First of all Captain, I want to thank you for your service. I, too, have served in the United States Navy, and have been a registered citizen. It seems as if all the good things I have ever done in my life before being convicted (pled guilty), served and now a disabled veteran, 17+ years in nursing, doesn’t account for anything. I have been off the registry for over 5 years. Still can’t find work, etc. My crime was in NC. I moved to Tennessee shortly after I got out of prison. I am “forever” on the registry in Tennessee even though I moved back to NC and worked hard to get myself off the registry here where my crime happened. The system is broken, and now it’s voting season again we can rest assured we will see more candidates running on keeping our communities “safer” from sex offenders if we vote them in… I feel I am ranting, so I’ll close for now. Again Captain, I appreciate your steadfast service to our country.

    1. Nicky Bryant

      There is no reason that Tennessee would keep you on their registry if you move. I would contact, the TBI and an attorney. If you notify Tennessee that you are moving, you are removed from there registry and placed on the other state’s registry.

  3. Reggie

    Sadly, the captain is tragically correct. If he had just murdered his daughter, he’d be living the life of Reilly. We need to advocate for more homicides. No justice, no peace!

  4. Emma

    I’ve always Known how terribly this SO registry has caused so much Harm to people than it is to Protect. This horrible law needs to Change. Everyone needs a Second Chance in Life. The SO Registry needs to be Abolished.

    1. Ollie Octopus

      Amen!!!

    2. Barb Young

      I agree with you
      You severed your time for crime you deserve a second chance. After that stiffer rules

    3. Jorge

      Amen to that ! All of us who are registered and family members and true friends must unite. Together we can be a voice for reasonable justice and a voice for a second chance in life. Drug dealers get a chance then why no us. Reasonable politicians need to be picked out and voted into office, not fear mongering double talk politicians. United we can make this happen.

  5. Edward

    Capt. Munsey,
    I am also a veteran, and wait for the same thing to happen. I believe it would be breach of contract with my honorable retirement from the USAF. I was charged and convicted while in the USAF. And I was allowed to continue my Air Force career, even while, on unsupervised probation. And YES the Air Force put me through a BOARD to determine if they were going to release me from the military due to the conviction. They overwhelmingly came back with a vote that allowed me to remain on active duty.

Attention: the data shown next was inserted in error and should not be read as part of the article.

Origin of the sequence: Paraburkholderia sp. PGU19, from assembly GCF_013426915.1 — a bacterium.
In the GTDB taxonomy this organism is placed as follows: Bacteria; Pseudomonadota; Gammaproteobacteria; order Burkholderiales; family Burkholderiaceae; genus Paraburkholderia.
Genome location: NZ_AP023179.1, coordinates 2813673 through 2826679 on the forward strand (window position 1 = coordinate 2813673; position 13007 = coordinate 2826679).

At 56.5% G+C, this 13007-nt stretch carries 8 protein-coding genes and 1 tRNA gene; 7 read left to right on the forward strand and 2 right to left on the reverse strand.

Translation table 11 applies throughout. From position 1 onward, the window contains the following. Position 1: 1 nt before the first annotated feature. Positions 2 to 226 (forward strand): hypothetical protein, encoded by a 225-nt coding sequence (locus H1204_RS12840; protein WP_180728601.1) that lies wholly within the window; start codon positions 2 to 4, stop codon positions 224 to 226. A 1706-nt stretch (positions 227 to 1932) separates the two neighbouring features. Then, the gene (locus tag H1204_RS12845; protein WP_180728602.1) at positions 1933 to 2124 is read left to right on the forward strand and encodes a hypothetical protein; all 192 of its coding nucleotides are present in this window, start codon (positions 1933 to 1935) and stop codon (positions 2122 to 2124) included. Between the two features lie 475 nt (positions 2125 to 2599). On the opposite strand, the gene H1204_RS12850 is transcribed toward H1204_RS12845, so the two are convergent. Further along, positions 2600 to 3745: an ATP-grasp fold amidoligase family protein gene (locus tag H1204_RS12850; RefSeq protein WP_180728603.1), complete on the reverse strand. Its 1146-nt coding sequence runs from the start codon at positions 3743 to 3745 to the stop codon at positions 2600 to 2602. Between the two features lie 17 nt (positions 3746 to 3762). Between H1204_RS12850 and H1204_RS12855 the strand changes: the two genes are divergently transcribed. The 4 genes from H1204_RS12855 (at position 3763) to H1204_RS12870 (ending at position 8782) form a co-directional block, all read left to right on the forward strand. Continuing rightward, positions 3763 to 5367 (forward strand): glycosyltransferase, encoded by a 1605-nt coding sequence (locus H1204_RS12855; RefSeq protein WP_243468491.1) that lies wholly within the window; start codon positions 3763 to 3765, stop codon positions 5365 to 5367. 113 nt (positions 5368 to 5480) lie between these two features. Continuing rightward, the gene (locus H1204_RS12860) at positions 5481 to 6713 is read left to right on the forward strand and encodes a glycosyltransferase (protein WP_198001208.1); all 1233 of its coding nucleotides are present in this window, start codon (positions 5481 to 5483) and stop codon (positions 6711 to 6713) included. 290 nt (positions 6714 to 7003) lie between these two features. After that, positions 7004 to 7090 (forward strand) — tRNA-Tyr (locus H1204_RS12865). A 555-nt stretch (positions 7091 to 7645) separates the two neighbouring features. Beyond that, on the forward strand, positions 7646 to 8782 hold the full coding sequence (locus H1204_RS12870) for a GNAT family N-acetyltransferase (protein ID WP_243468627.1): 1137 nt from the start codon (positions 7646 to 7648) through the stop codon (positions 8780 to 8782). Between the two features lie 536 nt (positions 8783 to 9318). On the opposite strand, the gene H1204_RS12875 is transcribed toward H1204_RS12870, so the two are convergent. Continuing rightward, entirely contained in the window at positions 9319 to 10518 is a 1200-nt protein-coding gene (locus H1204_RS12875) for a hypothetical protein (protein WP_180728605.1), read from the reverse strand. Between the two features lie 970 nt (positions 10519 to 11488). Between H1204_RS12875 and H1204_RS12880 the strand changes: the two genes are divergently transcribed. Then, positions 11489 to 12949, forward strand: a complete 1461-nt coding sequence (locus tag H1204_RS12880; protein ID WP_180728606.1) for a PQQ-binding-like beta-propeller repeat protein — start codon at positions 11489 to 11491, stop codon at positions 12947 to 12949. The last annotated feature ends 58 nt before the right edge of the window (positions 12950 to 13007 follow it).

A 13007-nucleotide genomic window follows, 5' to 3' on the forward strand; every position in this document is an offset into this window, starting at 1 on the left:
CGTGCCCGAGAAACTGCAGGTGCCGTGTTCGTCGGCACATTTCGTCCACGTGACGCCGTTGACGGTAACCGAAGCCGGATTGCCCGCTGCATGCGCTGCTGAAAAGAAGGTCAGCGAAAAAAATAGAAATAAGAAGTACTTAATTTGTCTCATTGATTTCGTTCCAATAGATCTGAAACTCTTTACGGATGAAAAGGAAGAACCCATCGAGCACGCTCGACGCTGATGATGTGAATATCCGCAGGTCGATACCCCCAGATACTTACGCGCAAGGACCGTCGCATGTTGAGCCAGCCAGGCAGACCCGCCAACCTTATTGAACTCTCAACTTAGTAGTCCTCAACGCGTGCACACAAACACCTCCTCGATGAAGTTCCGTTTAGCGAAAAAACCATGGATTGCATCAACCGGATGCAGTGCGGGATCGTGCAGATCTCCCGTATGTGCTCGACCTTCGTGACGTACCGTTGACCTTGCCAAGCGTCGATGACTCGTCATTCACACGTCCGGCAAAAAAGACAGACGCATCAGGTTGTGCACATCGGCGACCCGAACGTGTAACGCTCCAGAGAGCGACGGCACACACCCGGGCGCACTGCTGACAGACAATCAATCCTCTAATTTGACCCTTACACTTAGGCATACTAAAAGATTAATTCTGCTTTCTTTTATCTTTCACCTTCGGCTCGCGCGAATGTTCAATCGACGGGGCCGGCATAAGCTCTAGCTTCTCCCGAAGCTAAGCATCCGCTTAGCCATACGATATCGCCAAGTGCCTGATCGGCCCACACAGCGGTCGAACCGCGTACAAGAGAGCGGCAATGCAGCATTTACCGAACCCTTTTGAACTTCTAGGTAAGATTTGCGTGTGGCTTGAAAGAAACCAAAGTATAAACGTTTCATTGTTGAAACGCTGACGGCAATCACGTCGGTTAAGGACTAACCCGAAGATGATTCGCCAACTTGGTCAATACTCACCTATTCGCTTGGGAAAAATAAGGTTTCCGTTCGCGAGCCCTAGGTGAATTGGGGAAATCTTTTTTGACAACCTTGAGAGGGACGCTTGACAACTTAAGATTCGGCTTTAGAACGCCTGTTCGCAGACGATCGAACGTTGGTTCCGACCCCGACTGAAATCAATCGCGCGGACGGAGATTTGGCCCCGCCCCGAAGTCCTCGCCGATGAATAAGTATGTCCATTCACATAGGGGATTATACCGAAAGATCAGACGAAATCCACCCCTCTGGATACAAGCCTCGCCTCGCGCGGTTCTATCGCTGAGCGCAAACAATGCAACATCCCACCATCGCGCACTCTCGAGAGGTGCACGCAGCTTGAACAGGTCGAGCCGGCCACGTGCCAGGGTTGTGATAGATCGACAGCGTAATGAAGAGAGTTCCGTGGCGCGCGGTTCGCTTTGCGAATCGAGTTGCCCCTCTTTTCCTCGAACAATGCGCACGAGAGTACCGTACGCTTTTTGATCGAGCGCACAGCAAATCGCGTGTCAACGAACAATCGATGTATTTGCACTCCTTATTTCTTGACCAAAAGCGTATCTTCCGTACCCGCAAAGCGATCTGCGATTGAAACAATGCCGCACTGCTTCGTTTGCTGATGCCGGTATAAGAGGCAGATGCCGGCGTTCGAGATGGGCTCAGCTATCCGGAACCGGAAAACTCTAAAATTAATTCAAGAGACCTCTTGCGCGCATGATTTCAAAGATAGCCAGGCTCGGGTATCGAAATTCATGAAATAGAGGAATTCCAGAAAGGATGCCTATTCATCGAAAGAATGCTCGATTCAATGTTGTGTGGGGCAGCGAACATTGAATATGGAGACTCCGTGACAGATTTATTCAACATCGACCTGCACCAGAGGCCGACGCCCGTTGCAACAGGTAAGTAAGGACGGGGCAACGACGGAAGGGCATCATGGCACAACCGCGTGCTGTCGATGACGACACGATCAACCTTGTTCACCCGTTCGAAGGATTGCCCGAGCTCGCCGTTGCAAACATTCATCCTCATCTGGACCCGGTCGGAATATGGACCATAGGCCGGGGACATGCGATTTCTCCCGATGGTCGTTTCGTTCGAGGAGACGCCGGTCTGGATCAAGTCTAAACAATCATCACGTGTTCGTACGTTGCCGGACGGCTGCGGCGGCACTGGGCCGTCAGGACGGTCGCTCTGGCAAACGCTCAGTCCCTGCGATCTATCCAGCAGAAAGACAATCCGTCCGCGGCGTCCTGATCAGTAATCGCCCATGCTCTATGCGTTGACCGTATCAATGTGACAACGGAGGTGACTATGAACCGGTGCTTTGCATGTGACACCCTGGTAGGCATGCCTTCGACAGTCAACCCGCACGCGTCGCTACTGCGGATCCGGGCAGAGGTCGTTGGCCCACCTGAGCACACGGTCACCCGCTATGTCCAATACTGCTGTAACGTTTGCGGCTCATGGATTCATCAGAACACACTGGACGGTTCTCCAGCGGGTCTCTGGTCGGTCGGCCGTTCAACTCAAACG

So I feel if they change the game now, its lawsuit time. I was told I would get those benefits for the rest of my life, unless, I was incarcerated which as it stands now! I never spent one day or night in jail.
    I was even promoted and allowed to do Temp Duty outside the USA.

    Thanks 4 allowing me to say this.
    Ed S.

  6. Frank Story

    It’s amazing how in the 21st century delusional ideologies are still the norm throughout societies, particularly America. Yours is but one of countless testimonials of similar atrocities. Further proof of the insidious nature of the registry. Imagine those unable to be heard. Sadly, it’s not just you this punishes, but your family as well.
    I am thankful for your service and bravery Capt. Munsey.

  7. David

    Your biggest mistake was moving to Florida were there is no rule of law or Constitutional Rights. I too am an Honorably Discharged Veteran. After being stricken of ALL of my Constitutional Rights as a registered person I have absolutely no desire to even set foot on a military instillation or raise arms in defense of this Communist Country!

    1. John

      The only SOLUTION i see is to file lawsuit upon lawsuit against these Civil Registry Schemes, and FLOOD the courts until the Legislatures recognize the punitive results the State and Agencies have added.

      1. Sandy

        With the emphasis on the fact that the registry is a CIVIL regulatory scheme. When punishment occurs due to it, it has crossed the line from civil to criminal and is punishing retroactively, the freedom from which is a constitutional right that is still available to everyone.

  8. Anne

    I don’t think state registries can bar anyone from federal retiree military benefits. I think you fall within TRICARE and if so, you should contact Veterans Benefits Administration.